Before following the link, I spent some time imagining the questions.
- True or False: Sex roles are innate, and do not vary between cultures or over time.
- True or False: Gender is a set of signs internalized, psychically imposed on the body and on one's psychic sense of identity.
- True or False: All binaries necessarily present false dichotomies.
Silly me! It was a medical test.
From the article:
The test reports sent to the Indian Olympic Association on Sunday said [Santhi] Soudarajan "does not possess the sexual characteristics of a woman," The Times of India reported.
An Indian athletics official who spoke to The Associated Press on condition of anonymity because he was not authorized to speak to the media said Sounderajan almost certainly never had sex-change surgery.
Instead, the official said Sounderajan appeared to have "abnormal chromosomes." The official also said the test revealed more Y chromosomes than allowed.
The most likely conclusion seems to be that Soudarajan is an intersex person who identifies as female. Now, I understand that intersex persons face significantly more serious obstacles than being denied eligibility to participate in athletic competitions, but still, this sucks. Even if we exclude all of the effort Soudarajan put into training, her genetic endowment goes a lot deeper than the fact that she hapens to have an extra Y chromosone. Why is that particular abnormality grounds for exclusion from competition while Lance Armstrong's freakishly efficient (and apparently innate) respiration is hunky dory? Or how about Shaq's freakish size?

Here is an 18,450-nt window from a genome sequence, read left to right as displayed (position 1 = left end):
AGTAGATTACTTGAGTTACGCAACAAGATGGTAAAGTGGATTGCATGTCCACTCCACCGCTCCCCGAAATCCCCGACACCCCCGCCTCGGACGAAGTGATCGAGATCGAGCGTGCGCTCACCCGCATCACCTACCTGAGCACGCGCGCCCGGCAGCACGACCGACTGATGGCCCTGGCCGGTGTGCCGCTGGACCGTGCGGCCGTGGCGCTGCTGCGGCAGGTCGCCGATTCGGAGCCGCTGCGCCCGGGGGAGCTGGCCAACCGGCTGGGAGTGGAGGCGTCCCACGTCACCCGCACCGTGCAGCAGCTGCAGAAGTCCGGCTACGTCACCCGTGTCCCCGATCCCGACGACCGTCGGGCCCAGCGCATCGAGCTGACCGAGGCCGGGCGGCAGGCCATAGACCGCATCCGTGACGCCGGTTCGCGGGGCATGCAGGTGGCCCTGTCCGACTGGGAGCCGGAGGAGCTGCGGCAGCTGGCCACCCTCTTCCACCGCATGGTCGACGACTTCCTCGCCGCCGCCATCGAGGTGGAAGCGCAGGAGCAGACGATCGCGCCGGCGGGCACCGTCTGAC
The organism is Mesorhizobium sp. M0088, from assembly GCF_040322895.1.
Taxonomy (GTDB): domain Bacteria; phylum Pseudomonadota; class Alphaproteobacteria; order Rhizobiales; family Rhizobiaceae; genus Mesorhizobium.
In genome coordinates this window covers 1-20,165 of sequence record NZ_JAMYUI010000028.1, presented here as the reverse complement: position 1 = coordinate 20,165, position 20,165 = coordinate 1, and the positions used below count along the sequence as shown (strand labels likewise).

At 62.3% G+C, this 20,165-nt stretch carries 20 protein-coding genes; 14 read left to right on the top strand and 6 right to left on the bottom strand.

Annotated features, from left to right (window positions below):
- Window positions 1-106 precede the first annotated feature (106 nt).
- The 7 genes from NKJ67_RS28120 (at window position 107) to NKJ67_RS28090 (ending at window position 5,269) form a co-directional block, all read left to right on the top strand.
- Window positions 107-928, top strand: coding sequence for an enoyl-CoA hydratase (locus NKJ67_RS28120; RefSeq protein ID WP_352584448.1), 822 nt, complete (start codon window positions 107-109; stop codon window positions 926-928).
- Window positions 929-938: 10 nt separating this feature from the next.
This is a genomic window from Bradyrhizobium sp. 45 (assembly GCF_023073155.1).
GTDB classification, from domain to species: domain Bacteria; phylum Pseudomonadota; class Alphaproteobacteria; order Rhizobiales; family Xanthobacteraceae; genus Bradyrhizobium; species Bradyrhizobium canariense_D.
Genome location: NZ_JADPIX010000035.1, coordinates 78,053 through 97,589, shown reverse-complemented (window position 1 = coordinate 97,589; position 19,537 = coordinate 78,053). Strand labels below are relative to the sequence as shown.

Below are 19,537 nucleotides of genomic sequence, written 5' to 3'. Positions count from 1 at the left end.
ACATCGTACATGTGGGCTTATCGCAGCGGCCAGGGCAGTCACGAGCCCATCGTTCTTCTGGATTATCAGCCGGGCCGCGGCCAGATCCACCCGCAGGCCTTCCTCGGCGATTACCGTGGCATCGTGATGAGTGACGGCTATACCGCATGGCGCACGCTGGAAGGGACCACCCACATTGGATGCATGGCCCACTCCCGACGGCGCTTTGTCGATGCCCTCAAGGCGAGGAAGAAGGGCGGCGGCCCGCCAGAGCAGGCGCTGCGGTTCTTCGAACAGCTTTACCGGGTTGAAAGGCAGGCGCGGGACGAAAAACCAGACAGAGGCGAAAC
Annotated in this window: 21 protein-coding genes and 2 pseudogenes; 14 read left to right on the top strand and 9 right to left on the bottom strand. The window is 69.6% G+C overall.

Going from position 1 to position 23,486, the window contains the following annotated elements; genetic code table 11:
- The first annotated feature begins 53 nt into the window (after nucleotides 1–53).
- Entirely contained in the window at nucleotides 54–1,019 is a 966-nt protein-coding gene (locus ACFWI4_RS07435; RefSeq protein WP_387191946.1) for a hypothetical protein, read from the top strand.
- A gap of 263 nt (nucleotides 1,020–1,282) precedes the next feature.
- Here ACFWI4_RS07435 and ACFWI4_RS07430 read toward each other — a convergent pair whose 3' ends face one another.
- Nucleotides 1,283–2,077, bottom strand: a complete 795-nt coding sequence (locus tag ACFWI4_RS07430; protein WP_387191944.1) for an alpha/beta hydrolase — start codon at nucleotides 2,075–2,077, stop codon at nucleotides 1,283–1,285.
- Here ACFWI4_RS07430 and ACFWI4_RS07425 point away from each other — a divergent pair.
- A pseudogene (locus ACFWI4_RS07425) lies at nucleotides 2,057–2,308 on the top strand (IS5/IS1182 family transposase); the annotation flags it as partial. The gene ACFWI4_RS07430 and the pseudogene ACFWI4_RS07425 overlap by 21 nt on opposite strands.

The answer, of course, is that those other genetic abnormalities don't blur the distinction between women's and men's sports. Fair enough. But the thing is, intersexuality isn't all that rare -- conservative estimates put the frequency of intersexual condition at about 1 per 2000 births. (By contrast, whatever confluence of genetic and environmental factors account for growing to a height of 7 feet are much, much, much, much, much, much rarer.) And if intersexuality isn't particularly rare, then the genetic distinction between men and women is already fairly blurry. In the face of that, insisting on a non-blurry distinction in sport seems wrong-headed.
1 Of the article's three spellings of the athlete's name, s-o-u-d-a-r-a-j-a-n seems most plausible to me, so that's what I'm going with.